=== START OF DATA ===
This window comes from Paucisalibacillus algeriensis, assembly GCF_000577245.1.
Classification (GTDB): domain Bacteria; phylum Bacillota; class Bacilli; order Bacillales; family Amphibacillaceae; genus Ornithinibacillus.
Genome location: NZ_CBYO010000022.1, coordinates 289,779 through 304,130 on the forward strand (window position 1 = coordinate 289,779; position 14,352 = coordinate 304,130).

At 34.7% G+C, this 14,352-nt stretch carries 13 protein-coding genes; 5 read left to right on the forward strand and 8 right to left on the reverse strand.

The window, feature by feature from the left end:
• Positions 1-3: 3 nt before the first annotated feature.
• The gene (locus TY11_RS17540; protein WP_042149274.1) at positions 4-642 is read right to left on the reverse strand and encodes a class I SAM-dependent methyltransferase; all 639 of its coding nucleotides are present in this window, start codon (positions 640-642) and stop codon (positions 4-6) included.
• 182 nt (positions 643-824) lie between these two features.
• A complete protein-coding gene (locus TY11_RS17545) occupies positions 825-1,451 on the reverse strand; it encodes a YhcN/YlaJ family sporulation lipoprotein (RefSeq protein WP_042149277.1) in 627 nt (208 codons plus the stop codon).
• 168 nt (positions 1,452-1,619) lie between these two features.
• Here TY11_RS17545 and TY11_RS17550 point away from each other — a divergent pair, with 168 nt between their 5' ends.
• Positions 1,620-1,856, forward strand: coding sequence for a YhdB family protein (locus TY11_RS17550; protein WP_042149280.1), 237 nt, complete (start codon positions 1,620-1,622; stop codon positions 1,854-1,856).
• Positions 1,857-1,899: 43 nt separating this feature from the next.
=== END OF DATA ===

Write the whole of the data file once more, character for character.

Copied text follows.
This window comes from Paucisalibacillus algeriensis, assembly GCF_000577245.1.
Classification (GTDB): domain Bacteria; phylum Bacillota; class Bacilli; order Bacillales; family Amphibacillaceae; genus Ornithinibacillus.
Genome location: NZ_CBYO010000022.1, coordinates 289,779 through 304,130 on the forward strand (window position 1 = coordinate 289,779; position 14,352 = coordinate 304,130).

At 34.7% G+C, this 14,352-nt stretch carries 13 protein-coding genes; 5 read left to right on the forward strand and 8 right to left on the reverse strand.

The window, feature by feature from the left end:
• Positions 1-3: 3 nt before the first annotated feature.
• The gene (locus TY11_RS17540; protein WP_042149274.1) at positions 4-642 is read right to left on the reverse strand and encodes a class I SAM-dependent methyltransferase; all 639 of its coding nucleotides are present in this window, start codon (positions 640-642) and stop codon (positions 4-6) included.
• 182 nt (positions 643-824) lie between these two features.
• A complete protein-coding gene (locus TY11_RS17545) occupies positions 825-1,451 on the reverse strand; it encodes a YhcN/YlaJ family sporulation lipoprotein (RefSeq protein WP_042149277.1) in 627 nt (208 codons plus the stop codon).
• 168 nt (positions 1,452-1,619) lie between these two features.
• Here TY11_RS17545 and TY11_RS17550 point away from each other — a divergent pair, with 168 nt between their 5' ends.
• Positions 1,620-1,856, forward strand: coding sequence for a YhdB family protein (locus TY11_RS17550; protein WP_042149280.1), 237 nt, complete (start codon positions 1,620-1,622; stop codon positions 1,854-1,856).
• Positions 1,857-1,899: 43 nt separating this feature from the next.